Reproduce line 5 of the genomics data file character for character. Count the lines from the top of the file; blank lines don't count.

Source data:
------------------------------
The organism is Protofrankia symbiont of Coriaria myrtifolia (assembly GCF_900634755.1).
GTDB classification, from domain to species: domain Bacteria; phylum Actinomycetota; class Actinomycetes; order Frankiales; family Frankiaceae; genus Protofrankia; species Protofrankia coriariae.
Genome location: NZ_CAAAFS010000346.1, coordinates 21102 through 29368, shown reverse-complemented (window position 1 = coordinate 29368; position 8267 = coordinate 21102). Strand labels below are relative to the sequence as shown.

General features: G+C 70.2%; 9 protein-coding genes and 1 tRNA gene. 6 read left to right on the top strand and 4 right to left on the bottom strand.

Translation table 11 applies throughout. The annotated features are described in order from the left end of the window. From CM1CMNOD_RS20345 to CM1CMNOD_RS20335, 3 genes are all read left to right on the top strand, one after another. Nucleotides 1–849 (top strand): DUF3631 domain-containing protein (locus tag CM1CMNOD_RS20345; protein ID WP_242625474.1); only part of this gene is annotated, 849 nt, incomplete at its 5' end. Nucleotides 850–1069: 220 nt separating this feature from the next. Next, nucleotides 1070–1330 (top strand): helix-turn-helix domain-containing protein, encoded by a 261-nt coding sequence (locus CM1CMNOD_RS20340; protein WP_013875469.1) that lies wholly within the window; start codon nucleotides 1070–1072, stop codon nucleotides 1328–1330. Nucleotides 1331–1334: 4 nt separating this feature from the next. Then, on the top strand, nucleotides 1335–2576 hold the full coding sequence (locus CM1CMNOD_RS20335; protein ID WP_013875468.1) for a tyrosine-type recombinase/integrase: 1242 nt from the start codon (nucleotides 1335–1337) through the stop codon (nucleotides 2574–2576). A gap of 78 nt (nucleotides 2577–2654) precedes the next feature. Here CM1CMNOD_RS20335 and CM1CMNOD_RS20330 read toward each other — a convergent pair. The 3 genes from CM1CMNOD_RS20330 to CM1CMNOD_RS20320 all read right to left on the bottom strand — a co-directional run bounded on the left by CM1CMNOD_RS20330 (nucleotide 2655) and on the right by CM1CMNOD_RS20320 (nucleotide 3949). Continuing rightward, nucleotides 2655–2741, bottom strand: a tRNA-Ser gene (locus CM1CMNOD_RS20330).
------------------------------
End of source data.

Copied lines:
Translation table 11 applies throughout. The annotated features are described in order from the left end of the window. From CM1CMNOD_RS20345 to CM1CMNOD_RS20335, 3 genes are all read left to right on the top strand, one after another. Nucleotides 1–849 (top strand): DUF3631 domain-containing protein (locus tag CM1CMNOD_RS20345; protein ID WP_242625474.1); only part of this gene is annotated, 849 nt, incomplete at its 5' end. Nucleotides 850–1069: 220 nt separating this feature from the next. Next, nucleotides 1070–1330 (top strand): helix-turn-helix domain-containing protein, encoded by a 261-nt coding sequence (locus CM1CMNOD_RS20340; protein WP_013875469.1) that lies wholly within the window; start codon nucleotides 1070–1072, stop codon nucleotides 1328–1330. Nucleotides 1331–1334: 4 nt separating this feature from the next. Then, on the top strand, nucleotides 1335–2576 hold the full coding sequence (locus CM1CMNOD_RS20335; protein ID WP_013875468.1) for a tyrosine-type recombinase/integrase: 1242 nt from the start codon (nucleotides 1335–1337) through the stop codon (nucleotides 2574–2576). A gap of 78 nt (nucleotides 2577–2654) precedes the next feature. Here CM1CMNOD_RS20335 and CM1CMNOD_RS20330 read toward each other — a convergent pair. The 3 genes from CM1CMNOD_RS20330 to CM1CMNOD_RS20320 all read right to left on the bottom strand — a co-directional run bounded on the left by CM1CMNOD_RS20330 (nucleotide 2655) and on the right by CM1CMNOD_RS20320 (nucleotide 3949). Continuing rightward, nucleotides 2655–2741, bottom strand: a tRNA-Ser gene (locus CM1CMNOD_RS20330).